CFD 7 members remember longtime volunteer killed in wreck - KSLA News 12 Shreveport, Louisiana News Weather & Sports

CFD 7 members remember longtime volunteer killed in wreck

Oleta Tarver was killed after her vehicle left the road and hit a tree. (Source: KSLA News 12) Oleta Tarver was killed after her vehicle left the road and hit a tree. (Source: KSLA News 12)
Authorities are at the scene of a major wreck that sent one woman to the hospital Tuesday evening. (Source: KSLA News 12) Authorities are at the scene of a major wreck that sent one woman to the hospital Tuesday evening. (Source: KSLA News 12)
The crew of Caddo Fire District 7 lowered their flag to half-staff in Tarver's memory on Wednesday. (Source: Nick Lawton, KSLA) The crew of Caddo Fire District 7 lowered their flag to half-staff in Tarver's memory on Wednesday. (Source: Nick Lawton, KSLA)
MOORINGSPORT, LA (KSLA) -

One of the oldest volunteers and EMS instructors in Caddo Fire District 7 history was killed in a car wreck Tuesday night.

The loss of 73-year-old Oleta Tarver has shaken firefighters and volunteers old and new.

They spent Wednesday afternoon honoring her memory.

Flags at the station in Oil City flew at half-staff.

Those gathered in the station embraced one another, celebrating Tarver's life through tears, tissues and tales.

CFD 7 was created in 1987.

But back in the 1970s, there was a volunteer EMT named Oleta Tarver who worked for Fire Chief Bruce Walker back when it was the Mooringsport Volunteer Fire Department.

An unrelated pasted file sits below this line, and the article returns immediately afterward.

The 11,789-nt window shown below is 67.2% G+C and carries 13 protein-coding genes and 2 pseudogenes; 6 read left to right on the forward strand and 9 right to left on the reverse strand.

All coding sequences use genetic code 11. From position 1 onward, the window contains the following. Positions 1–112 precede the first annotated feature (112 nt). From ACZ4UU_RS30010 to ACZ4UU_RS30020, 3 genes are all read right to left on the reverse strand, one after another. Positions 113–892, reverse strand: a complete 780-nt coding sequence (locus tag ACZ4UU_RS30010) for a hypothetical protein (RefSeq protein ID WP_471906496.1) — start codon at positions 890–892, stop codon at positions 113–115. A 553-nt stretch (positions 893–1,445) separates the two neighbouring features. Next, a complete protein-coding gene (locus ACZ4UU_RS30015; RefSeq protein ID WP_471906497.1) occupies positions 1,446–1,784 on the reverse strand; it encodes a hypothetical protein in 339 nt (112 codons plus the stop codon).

“Back in the day, we didn’t have paid personnel," the former fire chief said. "It was all volunteers, strictly volunteers.

"So you could say Oleta was a giver because, for 30 plus years, Oleta gave.”

Caddo sheriff's deputies say Tarver was driving down Louisiana Highway 169 when her car left the road and struck a tree Tuesday.

“I was standing in a field yesterday and I got a phone call saying there was a bad wreck on 169," Walker recalled.

"And I found out who it was and they said they called the helicopter. And when I looked up, the copter was headed back to town ... and I knew who it was."

Tarver was flown by Life Air helicopter to University Health in Shreveport, where she was pronounced dead.

Firefighter Brandon Garner was taught by her son Todd, who was one of the responders to his own mother’s crash.

“I just, I couldn’t imagine responding to my mother," Garner said.

Garner said he first met Tarver in 1999 as a 16-year-old junior firefighter.

"You know, as a teenaged boy, you're kind of just in it for the thrill of it. She kind of introduced a different side of it to me."

Amid this tragedy, fire district members could still laugh Wednesday as they remembered what Tarver taught them as an EMS instructor.

“She was fair but she didn’t cut you a lot of slack!" former volunteer Debbie Fillingim said with a laugh. "But neither did the other ones. They wanted us to know what we were doing.”

Fillingim also recalled a time when Tarver dropped everything to help.

"My son was involved in a car accident on Highway 1," she recounted.

"Oleta was working at the country store there. When the radio went off and I picked up and said: 'I'm on my way. That's my son," she went and left her job and got the medic unit and came down there to make sure my child, my son, was OK in that accident."

Tarver also left words to live by for other former volunteers at the station.

“She was there when I delivered, in the middle of the night, delivered my first baby out in the field," Melanie Hubbard said. "She had told me that: ‘Don’t listen to what people say about you. The people who know you know the truth'."

Words that keep Tarver’s fire going in this district.

Fire district members said her son and the rest of her family are holding up as best they can.

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